• There is established, decades-old technology to control fission.
  • Nuclear waste, a byproduct of fission, is an environmental challenge.
  • Raw material like plutonium or uranium is scarce and costly.
  • Two nuclei combine to form a heavier nucleus.
  • There is no chain reaction involved.
  • Light nuclei have to be heated to extremely high temperature.
  • Scientists are still working on a controlled fusion reactor that offers more energy than it consumes.
  • There is no nuclear waste.
  • Raw materials are very easily sourced.
  • Fusion reactions have energy densities many times greater than nuclear fission.

From Einstein to nuclear weapons

On November 21, 1905, physicist Albert Einstein published a paper in Annalen der Physik calledDoes the Inertia of a Body Depend Upon Its Energy Content? This was one of Einstein’s four Annus Mirabilis papers (from Latin, annus mīrābilis, “Extraordinary Year”) in which he described what has become the most famous physical equation:  E = mc2 (energy equals mass times the velocity of light squared).

This deceivingly simple equation can be found everywhere, even in pop culture. It’s printed on coffee mugs and T-shirts. It’s been featured in countless novels and movies. Millions of people recognize it and can write it down by heart even though they might not understand anything about the physics involved.

Before Einstein, mass was considered a mere material property that described how much resistance the object opposes to movement. For Einstein, however, relativistic mass — which now takes into account the fact that mass increases with speed — and energy are simply two different names for one and the same physical quantity. We now had a new way to measure a system’s total energy simply by looking at mass, which is a super-concentrated form of energy.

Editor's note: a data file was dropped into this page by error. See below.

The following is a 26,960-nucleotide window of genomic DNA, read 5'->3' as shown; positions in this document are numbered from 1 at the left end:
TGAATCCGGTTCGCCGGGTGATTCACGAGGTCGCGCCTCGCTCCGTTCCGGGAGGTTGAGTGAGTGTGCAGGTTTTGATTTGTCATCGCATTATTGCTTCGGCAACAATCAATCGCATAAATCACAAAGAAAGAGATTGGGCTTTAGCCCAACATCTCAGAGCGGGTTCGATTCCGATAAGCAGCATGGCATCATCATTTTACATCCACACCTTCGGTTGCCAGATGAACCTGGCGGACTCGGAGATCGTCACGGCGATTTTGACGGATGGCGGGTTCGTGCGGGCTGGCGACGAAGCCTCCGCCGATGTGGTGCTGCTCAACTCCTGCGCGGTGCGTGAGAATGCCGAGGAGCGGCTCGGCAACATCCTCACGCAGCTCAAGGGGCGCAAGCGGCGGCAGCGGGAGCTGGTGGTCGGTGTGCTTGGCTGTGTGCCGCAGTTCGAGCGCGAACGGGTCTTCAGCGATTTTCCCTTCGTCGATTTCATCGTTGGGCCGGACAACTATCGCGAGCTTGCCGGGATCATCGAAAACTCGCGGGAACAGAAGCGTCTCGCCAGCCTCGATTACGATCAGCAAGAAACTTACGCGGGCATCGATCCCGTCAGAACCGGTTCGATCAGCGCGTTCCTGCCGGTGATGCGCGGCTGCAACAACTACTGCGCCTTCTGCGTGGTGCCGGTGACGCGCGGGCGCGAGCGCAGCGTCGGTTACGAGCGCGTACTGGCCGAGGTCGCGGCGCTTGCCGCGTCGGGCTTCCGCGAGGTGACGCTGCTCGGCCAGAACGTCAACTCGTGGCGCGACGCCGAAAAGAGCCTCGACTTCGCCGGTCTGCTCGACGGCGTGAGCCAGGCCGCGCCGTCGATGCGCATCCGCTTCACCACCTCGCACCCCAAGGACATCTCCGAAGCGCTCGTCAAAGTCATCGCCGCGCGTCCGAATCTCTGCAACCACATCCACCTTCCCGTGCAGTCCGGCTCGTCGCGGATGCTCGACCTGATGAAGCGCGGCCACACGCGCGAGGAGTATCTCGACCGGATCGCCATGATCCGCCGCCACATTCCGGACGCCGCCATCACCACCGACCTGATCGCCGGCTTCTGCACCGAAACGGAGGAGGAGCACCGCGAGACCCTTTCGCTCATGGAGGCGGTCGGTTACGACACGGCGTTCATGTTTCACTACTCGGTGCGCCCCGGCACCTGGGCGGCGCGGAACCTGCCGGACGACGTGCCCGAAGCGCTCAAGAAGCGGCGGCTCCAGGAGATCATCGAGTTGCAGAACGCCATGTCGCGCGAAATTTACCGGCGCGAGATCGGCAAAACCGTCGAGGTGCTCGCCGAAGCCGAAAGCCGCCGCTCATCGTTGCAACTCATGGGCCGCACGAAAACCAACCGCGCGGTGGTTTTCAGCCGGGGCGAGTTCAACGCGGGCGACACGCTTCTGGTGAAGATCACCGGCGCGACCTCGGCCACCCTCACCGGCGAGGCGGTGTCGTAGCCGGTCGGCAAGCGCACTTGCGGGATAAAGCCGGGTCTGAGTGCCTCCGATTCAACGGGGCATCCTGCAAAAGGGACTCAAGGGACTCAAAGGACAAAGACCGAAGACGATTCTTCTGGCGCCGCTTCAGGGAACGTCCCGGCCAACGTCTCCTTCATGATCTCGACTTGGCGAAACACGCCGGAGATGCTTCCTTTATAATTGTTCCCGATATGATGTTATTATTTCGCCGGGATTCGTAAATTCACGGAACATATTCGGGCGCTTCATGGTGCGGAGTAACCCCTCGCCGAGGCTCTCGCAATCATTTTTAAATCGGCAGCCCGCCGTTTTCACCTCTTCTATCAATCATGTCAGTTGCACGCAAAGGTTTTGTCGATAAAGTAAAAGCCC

It didn’t take scientists too long to realize there was a massive amount of energy waiting to be exploited. By the process through which fission splits uranium atoms, for instance, a huge amount of energy, along with neutrons, is released. Interestingly, when you count all the particles before and after the process, you’ll find the total mass of the latter is slightly smaller than the former. This difference is called the ‘mass defect’ and it’s precisely this missing matter that’s been converted into energy, the exact amount computable using Einstein’s famous equation. This mass discrepancy might be tiny but once you multiply it by c2 (the speed of light squared), the equivalent energy can be huge.

Of course, this conservation of energy holds true across all domains, both in relativistic and classical physics. A common example is spontaneous oxidation or, more familiarly, combustion. The same formula applies, so if you measure the difference between the rest mass of unburned material and the rest mass the burned object and gaseous byproducts, you’ll also get a tiny mass difference. Multiply it by  c2 and you’ll wind up with the energy set free during the chemical reaction.

We’ve all burned a match and there was no mushroom cloud, though. It can only follow that the square of the speed of light only partly explains the huge difference in energy released between nuclear and chemical reactions. Markus Pössel, the managing scientist of the Center for Astronomy Education and Outreach at the Max Planck Institute for Astronomy in Heidelberg, Germany, provides us with a great explanation for why nuclear reactions can be violent.